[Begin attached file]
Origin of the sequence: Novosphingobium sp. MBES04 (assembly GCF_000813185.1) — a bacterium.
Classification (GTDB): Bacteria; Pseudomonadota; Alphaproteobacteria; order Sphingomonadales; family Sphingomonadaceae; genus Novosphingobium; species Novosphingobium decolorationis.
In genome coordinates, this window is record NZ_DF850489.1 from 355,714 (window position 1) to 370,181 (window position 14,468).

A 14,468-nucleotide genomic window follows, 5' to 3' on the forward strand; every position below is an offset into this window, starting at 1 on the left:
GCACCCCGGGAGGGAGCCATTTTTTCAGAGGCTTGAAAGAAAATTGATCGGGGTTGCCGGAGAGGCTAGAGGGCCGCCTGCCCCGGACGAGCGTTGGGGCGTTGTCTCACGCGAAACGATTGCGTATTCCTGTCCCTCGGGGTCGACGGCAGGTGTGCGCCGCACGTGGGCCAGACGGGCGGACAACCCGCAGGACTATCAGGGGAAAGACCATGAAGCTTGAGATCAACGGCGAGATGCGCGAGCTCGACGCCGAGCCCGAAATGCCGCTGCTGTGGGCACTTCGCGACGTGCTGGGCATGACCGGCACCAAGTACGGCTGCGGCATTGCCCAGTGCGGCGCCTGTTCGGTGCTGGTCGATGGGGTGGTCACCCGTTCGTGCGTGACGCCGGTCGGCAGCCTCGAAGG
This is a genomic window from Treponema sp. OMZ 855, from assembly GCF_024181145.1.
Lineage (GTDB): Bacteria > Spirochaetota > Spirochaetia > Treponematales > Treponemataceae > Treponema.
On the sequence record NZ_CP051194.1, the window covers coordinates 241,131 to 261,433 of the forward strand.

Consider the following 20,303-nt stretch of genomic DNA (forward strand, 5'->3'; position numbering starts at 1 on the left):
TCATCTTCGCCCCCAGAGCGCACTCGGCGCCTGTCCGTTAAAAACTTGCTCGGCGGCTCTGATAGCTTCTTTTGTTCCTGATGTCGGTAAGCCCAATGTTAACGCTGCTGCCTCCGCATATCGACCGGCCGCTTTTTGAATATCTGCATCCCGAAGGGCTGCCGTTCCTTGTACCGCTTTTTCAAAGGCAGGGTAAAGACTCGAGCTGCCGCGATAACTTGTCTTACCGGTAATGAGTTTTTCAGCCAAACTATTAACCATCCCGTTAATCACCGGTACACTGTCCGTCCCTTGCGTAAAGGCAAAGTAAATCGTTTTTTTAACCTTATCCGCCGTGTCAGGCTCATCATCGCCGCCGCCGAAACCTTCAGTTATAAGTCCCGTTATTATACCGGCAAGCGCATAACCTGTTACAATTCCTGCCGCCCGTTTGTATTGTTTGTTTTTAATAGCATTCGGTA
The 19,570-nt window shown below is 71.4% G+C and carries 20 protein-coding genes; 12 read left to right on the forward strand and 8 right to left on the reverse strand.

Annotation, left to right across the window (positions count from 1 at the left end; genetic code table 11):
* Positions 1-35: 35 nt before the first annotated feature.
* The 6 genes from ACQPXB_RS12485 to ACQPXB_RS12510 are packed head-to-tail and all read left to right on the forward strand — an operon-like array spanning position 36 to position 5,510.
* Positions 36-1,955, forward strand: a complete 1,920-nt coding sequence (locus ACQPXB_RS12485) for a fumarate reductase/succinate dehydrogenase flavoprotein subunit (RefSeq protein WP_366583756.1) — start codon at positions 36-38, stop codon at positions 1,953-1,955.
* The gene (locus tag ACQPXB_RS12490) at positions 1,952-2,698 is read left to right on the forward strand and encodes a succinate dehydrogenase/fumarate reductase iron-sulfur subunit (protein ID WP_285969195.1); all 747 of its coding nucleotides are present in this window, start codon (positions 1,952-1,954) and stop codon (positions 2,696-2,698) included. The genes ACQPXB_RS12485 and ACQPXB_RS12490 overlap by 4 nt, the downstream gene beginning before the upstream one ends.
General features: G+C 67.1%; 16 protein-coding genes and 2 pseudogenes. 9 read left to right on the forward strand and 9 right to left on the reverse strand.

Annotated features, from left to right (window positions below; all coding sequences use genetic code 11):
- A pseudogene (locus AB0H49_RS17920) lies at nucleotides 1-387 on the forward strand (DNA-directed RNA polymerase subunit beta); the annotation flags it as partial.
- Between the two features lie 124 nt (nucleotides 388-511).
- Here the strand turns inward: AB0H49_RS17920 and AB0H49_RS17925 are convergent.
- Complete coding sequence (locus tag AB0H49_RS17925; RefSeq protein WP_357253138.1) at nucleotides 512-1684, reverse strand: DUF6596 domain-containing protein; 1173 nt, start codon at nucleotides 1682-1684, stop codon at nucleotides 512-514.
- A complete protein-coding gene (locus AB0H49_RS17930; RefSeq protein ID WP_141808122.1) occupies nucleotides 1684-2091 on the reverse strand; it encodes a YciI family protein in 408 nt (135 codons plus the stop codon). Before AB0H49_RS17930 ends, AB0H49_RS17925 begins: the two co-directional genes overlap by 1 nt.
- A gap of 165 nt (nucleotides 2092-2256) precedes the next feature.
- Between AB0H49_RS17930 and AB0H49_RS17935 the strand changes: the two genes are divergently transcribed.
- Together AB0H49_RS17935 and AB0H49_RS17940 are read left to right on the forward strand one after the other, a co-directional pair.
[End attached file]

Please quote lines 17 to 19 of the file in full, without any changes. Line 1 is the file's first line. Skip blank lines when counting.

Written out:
General features: G+C 67.1%; 16 protein-coding genes and 2 pseudogenes. 9 read left to right on the forward strand and 9 right to left on the reverse strand.

Annotated features, from left to right (window positions below; all coding sequences use genetic code 11):
- A pseudogene (locus AB0H49_RS17920) lies at nucleotides 1-387 on the forward strand (DNA-directed RNA polymerase subunit beta); the annotation flags it as partial.